Monday, March 20, 2017

Let them eat meat

Fruit cake and coffee with evaporated milk, in bed, while reading a Paris Review article about young novelist Édouard Louis and his writer's rage. A rage that saw him write his first novel at 19, and published at 21. In 2014. Not only published at 21 but because it's a best seller, he's been published out of poverty at 21.

The point about the poverty is an important one. Not only because it raises other issues for the young writer as he's then, almost, sucked into the world of "cocktail parties and dinners" that he had dreamed about when he first arrived in Paris - "but more and more I realize you can see the literary world as a school of submission. You always have to shake everyone’s hand, in what can be seen as a quiet celebration of the bourgeoisie" - but, also, because it was his and his family's own poverty that politicised him into writing what he has, and in the style that he does.

I'm reading about Louis as a small airplane buzzily trails an advertisement banner (which I don't bother to read) back and forth across the bright blue sky above the city bowl and as the woman next door gets -breath-less-ly- fucked against the wall that divides our two apartments.

In just over three years I've only heard sex next door once before. However, often, daily, her heels click-and-clack across the tiled floors as she prepares for work, for which she always promptly leaves by banging shut and locking the front door at precisely 7 am. Peace then again reigns. I can't help but wonder if she's wearing those high heels right now? I've only set my eyes on her once before, a man was trailing her into her flat; she briefly turned at the door and momentarily caught my eye; I have no recollection of how she looks. Nor of how the man looked that trailed her into her flat.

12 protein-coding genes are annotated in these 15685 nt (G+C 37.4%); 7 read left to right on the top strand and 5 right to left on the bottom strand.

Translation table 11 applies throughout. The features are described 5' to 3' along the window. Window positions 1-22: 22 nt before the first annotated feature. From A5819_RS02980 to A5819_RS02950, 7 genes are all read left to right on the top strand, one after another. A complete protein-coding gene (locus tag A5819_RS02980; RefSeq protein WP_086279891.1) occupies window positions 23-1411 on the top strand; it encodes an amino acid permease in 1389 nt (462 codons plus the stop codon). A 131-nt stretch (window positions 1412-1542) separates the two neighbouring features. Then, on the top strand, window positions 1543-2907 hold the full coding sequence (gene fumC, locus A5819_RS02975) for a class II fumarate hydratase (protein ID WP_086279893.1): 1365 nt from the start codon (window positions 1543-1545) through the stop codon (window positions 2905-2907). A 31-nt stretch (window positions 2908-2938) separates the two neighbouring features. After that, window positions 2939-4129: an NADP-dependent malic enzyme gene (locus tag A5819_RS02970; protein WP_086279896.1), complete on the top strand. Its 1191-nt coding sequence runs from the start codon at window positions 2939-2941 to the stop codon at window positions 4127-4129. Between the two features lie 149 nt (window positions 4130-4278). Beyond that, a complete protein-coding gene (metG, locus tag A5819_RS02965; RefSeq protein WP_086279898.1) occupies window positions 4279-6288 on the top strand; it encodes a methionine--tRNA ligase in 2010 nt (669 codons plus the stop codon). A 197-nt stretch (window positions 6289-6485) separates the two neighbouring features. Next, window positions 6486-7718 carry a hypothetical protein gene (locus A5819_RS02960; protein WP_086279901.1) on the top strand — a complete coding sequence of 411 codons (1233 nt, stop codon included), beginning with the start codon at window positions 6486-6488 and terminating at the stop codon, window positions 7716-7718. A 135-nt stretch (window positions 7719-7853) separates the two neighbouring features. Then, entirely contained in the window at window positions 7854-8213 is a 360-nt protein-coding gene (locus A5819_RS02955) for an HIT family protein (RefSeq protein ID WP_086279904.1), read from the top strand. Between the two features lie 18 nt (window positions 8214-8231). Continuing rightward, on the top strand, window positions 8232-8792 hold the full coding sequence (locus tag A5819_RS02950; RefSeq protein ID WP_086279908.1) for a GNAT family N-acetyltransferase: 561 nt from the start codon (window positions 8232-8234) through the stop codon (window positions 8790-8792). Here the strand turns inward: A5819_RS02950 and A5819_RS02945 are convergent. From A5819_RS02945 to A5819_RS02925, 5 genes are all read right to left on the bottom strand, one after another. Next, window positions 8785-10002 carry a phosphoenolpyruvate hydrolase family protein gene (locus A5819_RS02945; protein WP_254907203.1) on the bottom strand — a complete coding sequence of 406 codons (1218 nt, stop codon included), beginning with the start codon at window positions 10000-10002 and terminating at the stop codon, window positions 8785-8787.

It’s a quite and calm Sunday morning. After the welcome string of cool, sometimes moody autumnal days this last week,  my guess is that everyone's rushed off to the beaches, both the icy but more pretentious ones on the Atlantic seaboard, also the warmer and much more down to earth ones on the Indian seaboard. That leaves everyone and everything in-between quiet and calm, as it should be: 31 degrees today, 36 tomorrow; while I dread these death throes of summer, what comforts me is that they are just that, summer's death throes.

Just how, exactly, did that traumatised child become the assured and beautiful young man who gazes so calmly from the author photo on the book jacket?, questions novelist Neil Bartlett writing about Édouard Louis in the Guardian last month. “Whom did he meet, once he had escaped to the city, and how? Who was it who helped him save and repossess his life – and who inspired him to write this well?” Those, too, are my burning questions.

I hunker even more deeply down into the Paris review piece despite feeling guilty about reading, which for some bizarre reason I associate with not working. That bizarre reason - despite the fact that I'm inspired, that my mind is whirring and clicking with the satisfaction of being exposed to new ideas, perspectives - is because reading has always been such an intense pleasure, also such a wonderful escape, that I feel guilty at the luxury thereof, that it seems impossible to associate with work, with studying.

Back to Louis, who makes a strong case for his having written a political novel, also for not being apolitical: "All authors are political, even if they don’t realize it. Being apolitical merely reinforces the status quo, supporting the powerful over the weak." 

He maintains that many writers "don’t want to know how to speak about politics because they’re from the bourgeoisie," and because "they’ve been protected from the rough edges of political change." On the other hand, the people he writes about are "ceaselessly marked by the consequences of political choices".